The film opens up with retired lawman Wyatt Earp (Kurt Russell) arriving in Arizona, meeting up with his brothers Virgil (Sam Elliott) and Morgan (Bill Paxton). All of them have women in their lives, all of them are looking forward to a quieter life and the financial opportunities that Tombstone seems to have for them. They also run into Wyatt’s old friend John “Doc” Holliday (Val Kilmer) and his significant other, Kate (Joanna Pacula). Doc has come to Arizona for the climate; he suffers from tuberculosis. Wyatt and his brothers quickly get themselves started, securing a stake in a local gambling hall. Tensions start to rise with a band of cowboys, led by Curly Bill Brocius (Powers Boothe), Ike Clanton (Stephen Lang), and Johnny Ringo (Michael Beihn), who we’ve already been introduced to earlier in the film. They’re a ruthless, vicious lot, for the most part, a band of psychotics who take pleasure in killing for the sake of killing. The one exception is Sherman McMaster (Michael Rooker), who seems troubled by the actions of his fellow cowboys.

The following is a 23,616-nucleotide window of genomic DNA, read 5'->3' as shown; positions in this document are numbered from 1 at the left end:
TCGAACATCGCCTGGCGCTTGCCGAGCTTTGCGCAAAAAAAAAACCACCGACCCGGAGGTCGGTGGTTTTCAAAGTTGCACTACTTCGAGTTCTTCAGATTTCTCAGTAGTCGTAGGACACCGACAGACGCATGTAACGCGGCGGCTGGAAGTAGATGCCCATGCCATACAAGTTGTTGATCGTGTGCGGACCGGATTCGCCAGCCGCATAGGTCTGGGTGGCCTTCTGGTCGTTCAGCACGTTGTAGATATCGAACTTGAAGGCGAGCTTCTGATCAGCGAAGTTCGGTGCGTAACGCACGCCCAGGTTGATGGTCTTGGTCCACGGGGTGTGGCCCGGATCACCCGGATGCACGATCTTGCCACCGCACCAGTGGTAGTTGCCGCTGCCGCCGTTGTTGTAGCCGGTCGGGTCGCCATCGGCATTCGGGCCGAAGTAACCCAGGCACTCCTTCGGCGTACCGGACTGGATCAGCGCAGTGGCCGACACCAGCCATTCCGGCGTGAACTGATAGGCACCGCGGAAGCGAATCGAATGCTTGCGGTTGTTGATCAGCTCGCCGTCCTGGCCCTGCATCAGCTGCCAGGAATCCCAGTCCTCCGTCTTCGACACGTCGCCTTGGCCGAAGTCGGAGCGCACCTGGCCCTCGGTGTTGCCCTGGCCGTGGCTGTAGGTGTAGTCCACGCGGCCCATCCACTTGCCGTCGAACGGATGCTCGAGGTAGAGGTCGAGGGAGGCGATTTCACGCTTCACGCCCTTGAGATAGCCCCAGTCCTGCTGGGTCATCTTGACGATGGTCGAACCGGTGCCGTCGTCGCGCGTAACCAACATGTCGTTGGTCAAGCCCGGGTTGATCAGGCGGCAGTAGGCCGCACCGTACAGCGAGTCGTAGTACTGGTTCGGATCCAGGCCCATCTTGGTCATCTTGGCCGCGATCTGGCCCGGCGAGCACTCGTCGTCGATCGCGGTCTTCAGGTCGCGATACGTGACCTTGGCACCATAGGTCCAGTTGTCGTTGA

Wyatt is occupied with his growing financial interests. His common law wife Mattie (Dana Wheeler-Nicholson) is spending her time getting addicted to laudanum. He doesn’t particularly get along with the county sheriff, John Behan (Jon Tenney), who’s more sympathetic to the cowboys. He’s drawn to an actress, Josie Marcus (Dana Delany) in town with an acting troupe for an extended stay. He has little interest in returning to the days of being a lawman, despite the growing unrest in the town, the urging of the mayor (Terry O’Quinn), and the unease of his brothers in standing by while cowboys ride around drunk and getting into trouble. Everything changes, however, with the killing of the town marshal by a drunken Curly Bill, and Wyatt and his brothers find themselves drawn back into the life they used to lead, and into a vendetta that will cost them dearly.